When the birds of passage fly in
It was inevitable. For one week now the news media here have been dominated by a single event. The seaquake last Sunday that caused unprecedented death and destruction to so many Indian Ocean countries was just the stuff of television.

It was Hollywood imagination suddenly turned into reality. It was, in a sense, surreal, as images of waves and waves of seawater disdainfully sweeping almost everything before them, were brought right into our sitting rooms minute after minute, hour after hour.

It was unbelievable. In the past television usually recorded only the aftermath of such natural disasters. In the first couple of days that is what we saw.

But soon amateur video recordings made by foreign holidaymakers in Sri Lanka, Thailand and Indonesia began to reach international television networks that naturally telecast them right into our homes.

Those images of people, foreign and local, being swept away by the raging seas, of children clinging hopefully to whatever debris was floating by, of the last desperate attempts of men, women and children to save their lives as torrents of water swallowed them, will remain etched in the memories of those who saw them.

Thousands of miles away those tragic moments seemed as real and frightening as though one was really where it happened. If we have deluded ourselves that man has tamed nature and controlled it, here was living proof of the awesome power of nature against which man seemed but a infinitesimal being, tossed aside like a rag doll.

Following those images of nature's destructive power shown on almost every TV channel here came the stories of individuals and families and how they survived. Some were tales of heroism, some of sheer tragedy. Some said prayers to whichever deity they believed. Others were too shocked for prayer, just thankful for being alive.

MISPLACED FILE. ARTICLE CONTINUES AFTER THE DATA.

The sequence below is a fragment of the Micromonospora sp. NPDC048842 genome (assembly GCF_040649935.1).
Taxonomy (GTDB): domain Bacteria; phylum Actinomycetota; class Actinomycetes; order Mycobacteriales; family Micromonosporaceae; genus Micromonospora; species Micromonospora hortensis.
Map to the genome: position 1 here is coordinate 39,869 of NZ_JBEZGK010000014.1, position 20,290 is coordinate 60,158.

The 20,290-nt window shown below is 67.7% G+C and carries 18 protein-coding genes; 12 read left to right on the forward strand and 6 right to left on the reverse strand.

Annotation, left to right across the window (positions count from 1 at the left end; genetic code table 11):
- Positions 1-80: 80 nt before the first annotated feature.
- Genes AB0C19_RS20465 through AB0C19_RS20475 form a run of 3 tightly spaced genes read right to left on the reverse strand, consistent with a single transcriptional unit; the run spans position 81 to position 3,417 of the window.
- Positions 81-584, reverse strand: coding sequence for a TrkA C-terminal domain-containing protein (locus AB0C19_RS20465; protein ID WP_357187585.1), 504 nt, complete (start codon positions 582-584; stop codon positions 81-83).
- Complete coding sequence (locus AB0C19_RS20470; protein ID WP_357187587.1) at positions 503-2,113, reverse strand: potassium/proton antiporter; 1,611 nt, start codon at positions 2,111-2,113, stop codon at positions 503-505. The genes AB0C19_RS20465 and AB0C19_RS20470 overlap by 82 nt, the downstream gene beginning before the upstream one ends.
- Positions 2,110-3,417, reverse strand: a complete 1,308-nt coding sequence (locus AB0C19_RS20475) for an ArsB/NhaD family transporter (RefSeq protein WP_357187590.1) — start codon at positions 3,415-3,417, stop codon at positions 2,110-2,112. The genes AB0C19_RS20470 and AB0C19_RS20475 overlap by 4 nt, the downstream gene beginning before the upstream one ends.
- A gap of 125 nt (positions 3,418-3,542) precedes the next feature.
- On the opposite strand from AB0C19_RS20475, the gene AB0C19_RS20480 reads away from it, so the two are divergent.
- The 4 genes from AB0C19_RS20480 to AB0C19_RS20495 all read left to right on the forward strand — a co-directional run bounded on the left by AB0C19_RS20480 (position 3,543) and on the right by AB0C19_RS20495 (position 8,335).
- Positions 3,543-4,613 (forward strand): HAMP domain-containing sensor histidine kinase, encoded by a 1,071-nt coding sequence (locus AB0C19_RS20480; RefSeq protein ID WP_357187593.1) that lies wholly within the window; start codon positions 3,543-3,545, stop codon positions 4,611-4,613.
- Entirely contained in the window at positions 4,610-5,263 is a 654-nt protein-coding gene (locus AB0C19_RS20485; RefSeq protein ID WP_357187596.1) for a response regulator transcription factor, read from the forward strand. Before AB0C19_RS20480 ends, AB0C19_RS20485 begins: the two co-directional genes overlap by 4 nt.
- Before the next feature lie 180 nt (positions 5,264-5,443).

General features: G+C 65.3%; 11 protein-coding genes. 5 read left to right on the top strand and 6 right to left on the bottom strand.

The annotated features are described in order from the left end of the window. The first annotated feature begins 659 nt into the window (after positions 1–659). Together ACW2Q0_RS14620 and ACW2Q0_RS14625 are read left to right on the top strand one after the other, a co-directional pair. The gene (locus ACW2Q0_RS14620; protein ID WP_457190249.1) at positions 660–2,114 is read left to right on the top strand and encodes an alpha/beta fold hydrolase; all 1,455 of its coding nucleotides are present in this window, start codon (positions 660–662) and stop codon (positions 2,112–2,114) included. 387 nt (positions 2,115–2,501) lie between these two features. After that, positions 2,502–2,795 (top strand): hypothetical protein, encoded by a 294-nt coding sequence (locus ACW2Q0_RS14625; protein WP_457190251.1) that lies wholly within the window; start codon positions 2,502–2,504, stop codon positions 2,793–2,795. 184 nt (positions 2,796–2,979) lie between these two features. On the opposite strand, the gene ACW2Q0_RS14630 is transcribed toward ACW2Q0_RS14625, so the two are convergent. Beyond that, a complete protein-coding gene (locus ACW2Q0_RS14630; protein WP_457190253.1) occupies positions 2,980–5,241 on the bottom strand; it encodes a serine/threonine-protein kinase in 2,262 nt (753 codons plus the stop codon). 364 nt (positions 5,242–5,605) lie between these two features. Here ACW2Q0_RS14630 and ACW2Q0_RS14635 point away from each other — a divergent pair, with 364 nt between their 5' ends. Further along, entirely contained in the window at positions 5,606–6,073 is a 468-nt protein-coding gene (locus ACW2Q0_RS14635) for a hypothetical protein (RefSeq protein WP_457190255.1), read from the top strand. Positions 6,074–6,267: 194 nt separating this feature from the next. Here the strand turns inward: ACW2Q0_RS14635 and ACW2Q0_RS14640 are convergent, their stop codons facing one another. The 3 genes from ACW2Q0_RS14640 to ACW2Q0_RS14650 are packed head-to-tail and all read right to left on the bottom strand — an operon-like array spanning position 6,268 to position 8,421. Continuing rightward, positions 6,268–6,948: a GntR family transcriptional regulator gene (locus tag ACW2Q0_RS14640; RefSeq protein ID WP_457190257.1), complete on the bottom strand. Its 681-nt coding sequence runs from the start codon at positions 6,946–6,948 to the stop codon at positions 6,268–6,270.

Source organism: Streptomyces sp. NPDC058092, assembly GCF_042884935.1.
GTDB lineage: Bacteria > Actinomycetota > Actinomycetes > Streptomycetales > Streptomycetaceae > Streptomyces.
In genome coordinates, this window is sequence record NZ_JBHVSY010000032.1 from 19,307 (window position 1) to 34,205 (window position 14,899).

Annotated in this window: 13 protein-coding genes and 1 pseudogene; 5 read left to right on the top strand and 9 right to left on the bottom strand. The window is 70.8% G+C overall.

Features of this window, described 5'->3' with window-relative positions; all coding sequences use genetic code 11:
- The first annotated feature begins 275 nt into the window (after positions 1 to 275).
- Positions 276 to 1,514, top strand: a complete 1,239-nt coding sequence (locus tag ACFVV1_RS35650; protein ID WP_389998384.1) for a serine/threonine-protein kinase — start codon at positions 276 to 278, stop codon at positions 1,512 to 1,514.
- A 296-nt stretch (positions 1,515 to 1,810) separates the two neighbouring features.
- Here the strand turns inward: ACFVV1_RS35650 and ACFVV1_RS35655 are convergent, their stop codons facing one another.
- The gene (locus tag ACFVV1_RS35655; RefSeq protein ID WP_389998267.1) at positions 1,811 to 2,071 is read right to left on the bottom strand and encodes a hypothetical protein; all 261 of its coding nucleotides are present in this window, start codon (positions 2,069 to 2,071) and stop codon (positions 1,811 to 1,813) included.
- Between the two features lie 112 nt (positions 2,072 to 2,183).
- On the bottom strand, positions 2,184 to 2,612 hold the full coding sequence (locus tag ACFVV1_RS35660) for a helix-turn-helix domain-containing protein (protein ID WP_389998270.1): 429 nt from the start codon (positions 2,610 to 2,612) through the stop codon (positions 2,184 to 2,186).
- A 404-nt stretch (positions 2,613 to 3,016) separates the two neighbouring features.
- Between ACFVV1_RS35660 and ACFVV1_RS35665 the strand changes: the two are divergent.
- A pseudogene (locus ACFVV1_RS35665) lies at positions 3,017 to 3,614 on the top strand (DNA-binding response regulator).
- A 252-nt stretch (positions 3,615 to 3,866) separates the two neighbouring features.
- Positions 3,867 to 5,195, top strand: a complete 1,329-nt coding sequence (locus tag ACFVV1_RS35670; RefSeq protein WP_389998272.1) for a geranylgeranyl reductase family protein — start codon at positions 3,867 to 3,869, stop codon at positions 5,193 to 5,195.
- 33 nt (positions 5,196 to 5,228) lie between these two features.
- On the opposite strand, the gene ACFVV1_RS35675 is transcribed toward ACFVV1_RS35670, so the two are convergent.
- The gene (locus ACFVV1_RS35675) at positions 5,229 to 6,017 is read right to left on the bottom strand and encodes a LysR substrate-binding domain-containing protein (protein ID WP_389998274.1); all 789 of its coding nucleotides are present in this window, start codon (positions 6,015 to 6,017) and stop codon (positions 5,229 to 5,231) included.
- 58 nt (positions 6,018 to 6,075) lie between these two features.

Even as I write this, three TV channels are bringing the same old scenes of death, destruction and desperation with a monotony that is fast turning the first emotions of shock, sadness and helplessness into a simmering anger.

Not because such repetition is a minute-by-minute reminder of the human suffering and the tragedy that has befallen the region, but because of the media's struggle to keep the story alive until perhaps the last western citizen is accounted for.

The western media, and television in particular, thrive on calamities and disasters, natural or man-made. In this commercialised world where competition is fierce, the media are no different from any other commodity in the market place.

So until the last ounce of interest is squeezed out of this tragedy and expenses of keeping camera crews and journalists on the ground are affordable, we will see the same old images with a few new sound bites and a few new faces on our TV screens.

The newspapers, of course, will find it more difficult to compete with TV and so their correspondents who are based in the countries affected or have had to be parachuted in, will naturally have to look for stories that have not been told or to blow them up to justify their daily bread.

They have no interest in and little consideration for the peoples of the countries that have suffered what Kofi Annan just called this unprecedented global catastrophe.

So what is it that the western media in Sri Lanka for a week or ten days at the most, will look for? It will come as little surprise if very soon we hear or read that aid sent by western governments and charity organisations is piling up, that the government has failed to cope with the situation and assistance is not reaching the people that need it.

Our political establishment and bureaucracy have on previous occasions been remiss in acting quickly and expeditiously in distributing foreign aid. How often have we heard of equipment sent by donors been found rotting in their packages or discarded and foreign aid lying unused.